Katie Smith factor at work
NEW YORK -- "Well, at least none of the players got hurt," is the frequent statement regarding All-Star games, and Wednesday's game was no different.
All appeared to leave the All-Star game in good health, including the Timeless Torches and Old Skool Crew (dance teams comprised of older, dance-impaired folks). As did Maddie, the costumed dog mascot who came the closest of anyone associated with the Liberty to actually getting some game time. At least Maddie was on the floor in uniform. Becky Hammon, in street clothes and on crutches, was the Liberty's only player representative.
So, in this lost season for New York, it figures that Liberty fans finally got to see the East end the West's All-Star dominance 98-82 ... but didn't have any Liberty players to cheer for. Although they did give rousing ovations to past Lib favorites such as the retired Teresa Weatherspoon and Rebecca Lobo, as well as Vickie Johnson, now with San Antonio.
And there was Tamika Whitmore of Indiana, the twice-removed Liberty player (traded from the Liberty to the Sparks to the Fever).
Suffice to say, though, the New York crowd didn't get to do the "L-I-B-E-R-T-Y, lets go Liberty!" cheer.
Turns out the East didn't need to have a local star to get the job done. It didn't even need injured stars Nykesha Sales of Connecticut and Tamika Catchings of Indiana.
The East still maintained a strong Connecticut connection with coach Mike Thibault, All-Star Game MVP Katie Douglas and Lindsay Whalen (who made the West defenders look like statues a few times with her drives straight to the rim), Margo Dydek and Taj McWilliams-Franklin. The Suns are leading the East, and Thibault and his players brought a definite businesslike attitude into this game.
The East also won because it played harder and better. The West never seemed to get into the game. Especially by the fourth quarter, when Sacramento coach John Whisenant was looking for players to go in, and several gave him that, "Uh, gee, sorry, but ... no" brush-off that nice tourists give New York City panhandlers.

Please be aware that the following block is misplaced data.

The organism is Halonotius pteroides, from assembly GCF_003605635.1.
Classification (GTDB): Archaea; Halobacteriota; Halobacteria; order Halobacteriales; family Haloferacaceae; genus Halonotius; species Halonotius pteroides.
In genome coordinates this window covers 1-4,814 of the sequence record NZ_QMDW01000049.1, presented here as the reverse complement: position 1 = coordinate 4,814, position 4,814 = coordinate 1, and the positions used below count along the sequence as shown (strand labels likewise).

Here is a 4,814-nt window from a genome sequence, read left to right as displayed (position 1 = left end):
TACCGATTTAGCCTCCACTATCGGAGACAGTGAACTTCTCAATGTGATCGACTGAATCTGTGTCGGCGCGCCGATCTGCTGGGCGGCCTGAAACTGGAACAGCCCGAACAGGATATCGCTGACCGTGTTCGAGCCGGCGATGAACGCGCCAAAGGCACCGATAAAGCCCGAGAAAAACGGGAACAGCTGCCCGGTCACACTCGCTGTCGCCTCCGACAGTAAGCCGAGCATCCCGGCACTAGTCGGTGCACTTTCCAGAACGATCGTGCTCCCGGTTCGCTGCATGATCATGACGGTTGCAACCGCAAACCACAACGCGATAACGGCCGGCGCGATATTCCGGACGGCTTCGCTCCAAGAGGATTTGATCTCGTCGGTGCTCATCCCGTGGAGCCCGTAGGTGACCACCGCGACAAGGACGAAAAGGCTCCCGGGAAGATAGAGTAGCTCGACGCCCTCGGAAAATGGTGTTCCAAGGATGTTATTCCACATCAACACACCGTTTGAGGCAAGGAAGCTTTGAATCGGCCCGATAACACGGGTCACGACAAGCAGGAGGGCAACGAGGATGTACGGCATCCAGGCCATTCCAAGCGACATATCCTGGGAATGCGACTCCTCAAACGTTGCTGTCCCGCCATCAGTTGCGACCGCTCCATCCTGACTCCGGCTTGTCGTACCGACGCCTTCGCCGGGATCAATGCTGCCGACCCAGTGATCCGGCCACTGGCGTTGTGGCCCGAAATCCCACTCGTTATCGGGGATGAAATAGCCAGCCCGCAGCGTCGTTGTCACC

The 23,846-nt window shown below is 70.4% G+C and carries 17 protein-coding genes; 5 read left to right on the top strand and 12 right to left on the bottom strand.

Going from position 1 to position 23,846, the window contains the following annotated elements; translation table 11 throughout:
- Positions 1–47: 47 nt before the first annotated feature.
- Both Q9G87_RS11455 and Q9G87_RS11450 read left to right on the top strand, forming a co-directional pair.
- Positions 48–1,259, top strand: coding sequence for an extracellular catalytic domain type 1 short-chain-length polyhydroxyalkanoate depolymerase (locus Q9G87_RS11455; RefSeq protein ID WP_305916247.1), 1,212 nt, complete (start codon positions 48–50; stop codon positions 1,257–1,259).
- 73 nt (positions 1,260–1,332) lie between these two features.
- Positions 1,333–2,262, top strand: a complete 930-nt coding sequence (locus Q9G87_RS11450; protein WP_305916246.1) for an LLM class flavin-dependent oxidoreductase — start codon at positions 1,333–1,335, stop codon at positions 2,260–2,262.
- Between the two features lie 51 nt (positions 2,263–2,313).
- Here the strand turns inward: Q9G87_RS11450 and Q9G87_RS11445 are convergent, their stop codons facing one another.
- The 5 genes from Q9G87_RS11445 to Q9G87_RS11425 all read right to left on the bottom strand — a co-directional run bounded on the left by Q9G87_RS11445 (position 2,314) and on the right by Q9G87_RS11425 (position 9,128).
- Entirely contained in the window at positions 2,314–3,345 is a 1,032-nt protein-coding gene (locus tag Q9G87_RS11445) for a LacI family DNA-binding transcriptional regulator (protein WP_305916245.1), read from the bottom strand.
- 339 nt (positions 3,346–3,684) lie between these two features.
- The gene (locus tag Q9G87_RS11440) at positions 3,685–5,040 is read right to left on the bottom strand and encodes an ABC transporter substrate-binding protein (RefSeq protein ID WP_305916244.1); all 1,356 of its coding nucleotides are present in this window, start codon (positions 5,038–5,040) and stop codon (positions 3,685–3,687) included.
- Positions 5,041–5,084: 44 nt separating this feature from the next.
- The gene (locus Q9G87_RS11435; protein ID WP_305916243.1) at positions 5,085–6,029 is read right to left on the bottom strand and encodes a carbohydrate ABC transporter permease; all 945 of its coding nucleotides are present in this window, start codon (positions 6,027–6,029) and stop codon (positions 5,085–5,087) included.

"We didn't do anything special -- played just a little harder, got back on defense a little bit and knocked down shots," said Smith, who had 14 points. "And we share the ball so well in the East, it was fun to play.
"It was odd to stand there chatting with [West players] on the bench. I don't know what the East was like before this. I know with the West, it was fun but it was serious. You weren't just giving up layups and not playing defense. We'd sprint back and try to make shots and compete. If you want to win this game, you just have to do a couple of little things: share the ball and get back. There isn't that much difference between the two conferences."
But stats tell a different story. Officially, seven of the WNBA's nine champions have been from the West ... although it's really eight. Houston was in the East when it won its first title in 1997, then moved to the West. The only geographical East team to win it all in the WNBA is Detroit, which traded for Smith last year in the hopes that she can help the Shock get another title.
Coach Bill Laimbeer asked Smith to switch to point guard this year, a move appreciated by her teammates and anyone who follows pro sports. It's relatively rare for a veteran superstar in any sport to so enthusiastically change positions. And not only change, but also essentially learn a new position.
"It frees me up to be in the two-spot," fellow Detroit All-Star Deanna Nolan said, "and also now we have another scorer out there [on the perimeter] who really knows the game. Katie came in and sacrificed by playing [point guard]. That's one of the signs of a great leader. And it's great to play with someone who's the kind of player she is."
The Shock's other All-Star, post player Cheryl Ford, said she also appreciates what Smith is doing at point guard.
"It's been a huge transition for her, but she's doing well," Ford said. "I like her being there, because she asks us what we want to run."
Smith said she's still trying to get the hang of it every day, but she really didn't mind making the move.
"It's a work in progress, a challenge, but it's been fun," Smith said. "It's a whole different mind-set. I believed I could do it, and it's the best thing for this team.
"To be a point guard is tough, and by no means am I the best point guard ever. I still have a lot to learn. I'm really still a pseudo-point guard. But ... I do pride myself on being a basketball player, bottom line."Mechelle Voepel of The Kansas City Star is a regular contributor to ESPN.com. She can be reached at firstname.lastname@example.org.
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